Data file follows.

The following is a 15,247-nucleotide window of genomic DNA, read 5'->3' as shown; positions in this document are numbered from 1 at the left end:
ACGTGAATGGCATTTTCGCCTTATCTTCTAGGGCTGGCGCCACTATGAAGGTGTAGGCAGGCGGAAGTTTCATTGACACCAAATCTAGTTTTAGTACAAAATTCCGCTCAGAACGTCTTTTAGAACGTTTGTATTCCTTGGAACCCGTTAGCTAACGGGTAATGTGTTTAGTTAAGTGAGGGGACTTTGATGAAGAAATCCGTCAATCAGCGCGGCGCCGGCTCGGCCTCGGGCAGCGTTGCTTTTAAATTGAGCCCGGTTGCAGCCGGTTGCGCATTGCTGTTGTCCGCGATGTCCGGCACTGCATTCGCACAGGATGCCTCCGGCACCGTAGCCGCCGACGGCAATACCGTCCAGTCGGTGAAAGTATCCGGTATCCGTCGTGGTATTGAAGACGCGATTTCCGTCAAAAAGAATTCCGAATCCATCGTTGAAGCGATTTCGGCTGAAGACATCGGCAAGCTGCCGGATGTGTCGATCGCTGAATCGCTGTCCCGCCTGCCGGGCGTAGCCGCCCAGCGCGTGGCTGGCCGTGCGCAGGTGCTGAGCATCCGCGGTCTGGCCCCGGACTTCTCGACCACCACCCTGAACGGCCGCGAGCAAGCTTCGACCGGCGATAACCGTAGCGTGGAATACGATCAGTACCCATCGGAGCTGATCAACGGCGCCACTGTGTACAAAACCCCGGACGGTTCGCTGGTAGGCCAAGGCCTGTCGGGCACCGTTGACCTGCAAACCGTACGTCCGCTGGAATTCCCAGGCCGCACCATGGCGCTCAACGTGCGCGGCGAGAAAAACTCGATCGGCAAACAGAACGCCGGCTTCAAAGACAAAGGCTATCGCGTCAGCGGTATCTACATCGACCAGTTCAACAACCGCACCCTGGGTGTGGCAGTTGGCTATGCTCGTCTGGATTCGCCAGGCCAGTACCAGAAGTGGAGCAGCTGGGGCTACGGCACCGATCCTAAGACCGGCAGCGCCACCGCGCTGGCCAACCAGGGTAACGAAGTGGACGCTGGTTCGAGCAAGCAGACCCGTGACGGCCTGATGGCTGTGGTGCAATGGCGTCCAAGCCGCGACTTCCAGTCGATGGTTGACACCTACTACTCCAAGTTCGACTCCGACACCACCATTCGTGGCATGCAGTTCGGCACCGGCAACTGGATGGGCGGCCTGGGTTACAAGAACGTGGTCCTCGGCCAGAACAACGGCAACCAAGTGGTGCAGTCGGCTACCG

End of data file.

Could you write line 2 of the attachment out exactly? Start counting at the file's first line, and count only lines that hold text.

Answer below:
ACGTGAATGGCATTTTCGCCTTATCTTCTAGGGCTGGCGCCACTATGAAGGTGTAGGCAGGCGGAAGTTTCATTGACACCAAATCTAGTTTTAGTACAAAATTCCGCTCAGAACGTCTTTTAGAACGTTTGTATTCCTTGGAACCCGTTAGCTAACGGGTAATGTGTTTAGTTAAGTGAGGGGACTTTGATGAAGAAATCCGTCAATCAGCGCGGCGCCGGCTCGGCCTCGGGCAGCGTTGCTTTTAAATTGAGCCCGGTTGCAGCCGGTTGCGCATTGCTGTTGTCCGCGATGTCCGGCACTGCATTCGCACAGGATGCCTCCGGCACCGTAGCCGCCGACGGCAATACCGTCCAGTCGGTGAAAGTATCCGGTATCCGTCGTGGTATTGAAGACGCGATTTCCGTCAAAAAGAATTCCGAATCCATCGTTGAAGCGATTTCGGCTGAAGACATCGGCAAGCTGCCGGATGTGTCGATCGCTGAATCGCTGTCCCGCCTGCCGGGCGTAGCCGCCCAGCGCGTGGCTGGCCGTGCGCAGGTGCTGAGCATCCGCGGTCTGGCCCCGGACTTCTCGACCACCACCCTGAACGGCCGCGAGCAAGCTTCGACCGGCGATAACCGTAGCGTGGAATACGATCAGTACCCATCGGAGCTGATCAACGGCGCCACTGTGTACAAAACCCCGGACGGTTCGCTGGTAGGCCAAGGCCTGTCGGGCACCGTTGACCTGCAAACCGTACGTCCGCTGGAATTCCCAGGCCGCACCATGGCGCTCAACGTGCGCGGCGAGAAAAACTCGATCGGCAAACAGAACGCCGGCTTCAAAGACAAAGGCTATCGCGTCAGCGGTATCTACATCGACCAGTTCAACAACCGCACCCTGGGTGTGGCAGTTGGCTATGCTCGTCTGGATTCGCCAGGCCAGTACCAGAAGTGGAGCAGCTGGGGCTACGGCACCGATCCTAAGACCGGCAGCGCCACCGCGCTGGCCAACCAGGGTAACGAAGTGGACGCTGGTTCGAGCAAGCAGACCCGTGACGGCCTGATGGCTGTGGTGCAATGGCGTCCAAGCCGCGACTTCCAGTCGATGGTTGACACCTACTACTCCAAGTTCGACTCCGACACCACCATTCGTGGCATGCAGTTCGGCACCGGCAACTGGATGGGCGGCCTGGGTTACAAGAACGTGGTCCTCGGCCAGAACAACGGCAACCAAGTGGTGCAGTCGGCTACCG